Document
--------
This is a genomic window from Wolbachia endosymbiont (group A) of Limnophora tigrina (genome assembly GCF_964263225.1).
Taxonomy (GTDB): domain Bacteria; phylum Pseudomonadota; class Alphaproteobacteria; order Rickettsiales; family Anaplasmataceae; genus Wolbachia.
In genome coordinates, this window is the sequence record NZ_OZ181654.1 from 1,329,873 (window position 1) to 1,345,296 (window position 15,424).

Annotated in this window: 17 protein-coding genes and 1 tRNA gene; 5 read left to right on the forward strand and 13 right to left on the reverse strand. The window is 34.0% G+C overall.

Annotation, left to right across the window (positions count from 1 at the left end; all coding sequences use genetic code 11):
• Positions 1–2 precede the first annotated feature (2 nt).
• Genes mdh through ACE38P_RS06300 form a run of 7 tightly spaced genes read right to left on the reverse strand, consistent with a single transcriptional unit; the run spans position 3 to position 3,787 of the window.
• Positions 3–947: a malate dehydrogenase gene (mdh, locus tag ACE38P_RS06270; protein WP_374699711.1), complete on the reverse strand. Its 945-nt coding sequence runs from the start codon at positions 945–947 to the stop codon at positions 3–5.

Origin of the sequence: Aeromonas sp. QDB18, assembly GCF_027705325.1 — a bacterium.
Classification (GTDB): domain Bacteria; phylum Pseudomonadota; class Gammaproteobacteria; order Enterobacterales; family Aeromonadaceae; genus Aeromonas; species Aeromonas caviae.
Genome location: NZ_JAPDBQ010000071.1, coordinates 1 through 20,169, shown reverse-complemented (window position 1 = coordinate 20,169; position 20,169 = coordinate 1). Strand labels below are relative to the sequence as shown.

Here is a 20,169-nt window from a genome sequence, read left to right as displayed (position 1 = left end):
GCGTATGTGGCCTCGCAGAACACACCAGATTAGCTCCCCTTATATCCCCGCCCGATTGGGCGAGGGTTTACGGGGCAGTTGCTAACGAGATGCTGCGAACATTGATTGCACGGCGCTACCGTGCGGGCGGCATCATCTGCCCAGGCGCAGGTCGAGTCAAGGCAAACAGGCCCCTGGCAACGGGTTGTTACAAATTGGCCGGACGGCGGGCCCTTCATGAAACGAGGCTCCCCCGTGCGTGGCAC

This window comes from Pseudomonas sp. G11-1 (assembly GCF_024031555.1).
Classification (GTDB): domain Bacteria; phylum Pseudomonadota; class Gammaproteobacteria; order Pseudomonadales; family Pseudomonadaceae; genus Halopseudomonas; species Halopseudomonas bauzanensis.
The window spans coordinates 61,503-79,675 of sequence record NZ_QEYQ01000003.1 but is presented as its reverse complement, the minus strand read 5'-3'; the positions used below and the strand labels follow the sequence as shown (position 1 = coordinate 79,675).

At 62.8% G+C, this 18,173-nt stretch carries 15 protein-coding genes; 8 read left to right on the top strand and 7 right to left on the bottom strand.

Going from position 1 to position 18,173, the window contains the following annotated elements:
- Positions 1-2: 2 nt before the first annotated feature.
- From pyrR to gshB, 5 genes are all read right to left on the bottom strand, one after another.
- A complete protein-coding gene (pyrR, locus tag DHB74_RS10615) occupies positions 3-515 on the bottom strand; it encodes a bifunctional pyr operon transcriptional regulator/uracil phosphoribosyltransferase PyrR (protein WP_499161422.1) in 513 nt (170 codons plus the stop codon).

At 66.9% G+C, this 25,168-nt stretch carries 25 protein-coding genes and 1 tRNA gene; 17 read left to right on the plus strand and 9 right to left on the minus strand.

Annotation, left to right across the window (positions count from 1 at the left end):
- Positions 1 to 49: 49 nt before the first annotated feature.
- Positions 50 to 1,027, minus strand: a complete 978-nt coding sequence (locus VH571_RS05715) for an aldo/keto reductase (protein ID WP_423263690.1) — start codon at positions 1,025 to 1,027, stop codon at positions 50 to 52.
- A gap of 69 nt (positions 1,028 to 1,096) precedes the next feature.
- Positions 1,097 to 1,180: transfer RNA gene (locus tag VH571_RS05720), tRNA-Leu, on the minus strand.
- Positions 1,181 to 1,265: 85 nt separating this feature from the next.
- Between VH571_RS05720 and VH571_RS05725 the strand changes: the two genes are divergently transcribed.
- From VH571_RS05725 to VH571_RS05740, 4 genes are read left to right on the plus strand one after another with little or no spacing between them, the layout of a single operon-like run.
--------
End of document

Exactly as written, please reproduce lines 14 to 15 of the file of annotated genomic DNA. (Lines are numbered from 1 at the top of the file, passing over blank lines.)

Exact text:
This window comes from Pseudomonas sp. G11-1 (assembly GCF_024031555.1).
Classification (GTDB): domain Bacteria; phylum Pseudomonadota; class Gammaproteobacteria; order Pseudomonadales; family Pseudomonadaceae; genus Halopseudomonas; species Halopseudomonas bauzanensis.